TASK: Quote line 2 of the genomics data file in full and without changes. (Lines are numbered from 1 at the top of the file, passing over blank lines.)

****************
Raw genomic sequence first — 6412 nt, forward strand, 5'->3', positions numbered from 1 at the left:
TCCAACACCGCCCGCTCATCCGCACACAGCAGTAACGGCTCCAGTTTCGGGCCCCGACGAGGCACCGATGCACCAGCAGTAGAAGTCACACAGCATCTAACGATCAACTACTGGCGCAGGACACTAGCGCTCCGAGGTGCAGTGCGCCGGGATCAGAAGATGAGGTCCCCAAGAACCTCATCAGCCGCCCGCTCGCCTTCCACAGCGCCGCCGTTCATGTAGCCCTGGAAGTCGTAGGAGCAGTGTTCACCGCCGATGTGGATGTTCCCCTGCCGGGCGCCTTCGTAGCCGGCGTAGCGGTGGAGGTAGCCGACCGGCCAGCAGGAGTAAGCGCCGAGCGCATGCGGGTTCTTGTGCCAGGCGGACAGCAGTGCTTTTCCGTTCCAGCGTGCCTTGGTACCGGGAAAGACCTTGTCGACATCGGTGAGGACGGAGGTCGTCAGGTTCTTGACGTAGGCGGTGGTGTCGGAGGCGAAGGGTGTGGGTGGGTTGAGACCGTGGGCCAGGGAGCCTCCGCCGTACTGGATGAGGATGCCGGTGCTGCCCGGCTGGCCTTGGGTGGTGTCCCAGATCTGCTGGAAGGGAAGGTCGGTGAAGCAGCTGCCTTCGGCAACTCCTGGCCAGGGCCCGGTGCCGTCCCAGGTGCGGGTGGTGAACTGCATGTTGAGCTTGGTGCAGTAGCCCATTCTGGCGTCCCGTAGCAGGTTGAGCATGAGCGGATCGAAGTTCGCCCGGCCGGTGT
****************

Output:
TCCAACACCGCCCGCTCATCCGCACACAGCAGTAACGGCTCCAGTTTCGGGCCCCGACGAGGCACCGATGCACCAGCAGTAGAAGTCACACAGCATCTAACGATCAACTACTGGCGCAGGACACTAGCGCTCCGAGGTGCAGTGCGCCGGGATCAGAAGATGAGGTCCCCAAGAACCTCATCAGCCGCCCGCTCGCCTTCCACAGCGCCGCCGTTCATGTAGCCCTGGAAGTCGTAGGAGCAGTGTTCACCGCCGATGTGGATGTTCCCCTGCCGGGCGCCTTCGTAGCCGGCGTAGCGGTGGAGGTAGCCGACCGGCCAGCAGGAGTAAGCGCCGAGCGCATGCGGGTTCTTGTGCCAGGCGGACAGCAGTGCTTTTCCGTTCCAGCGTGCCTTGGTACCGGGAAAGACCTTGTCGACATCGGTGAGGACGGAGGTCGTCAGGTTCTTGACGTAGGCGGTGGTGTCGGAGGCGAAGGGTGTGGGTGGGTTGAGACCGTGGGCCAGGGAGCCTCCGCCGTACTGGATGAGGATGCCGGTGCTGCCCGGCTGGCCTTGGGTGGTGTCCCAGATCTGCTGGAAGGGAAGGTCGGTGAAGCAGCTGCCTTCGGCAACTCCTGGCCAGGGCCCGGTGCCGTCCCAGGTGCGGGTGGTGAACTGCATGTTGAGCTTGGTGCAGTAGCCCATTCTGGCGTCCCGTAGCAGGTTGAGCATGAGCGGATCGAAGTTCGCCCGGCCGGTGT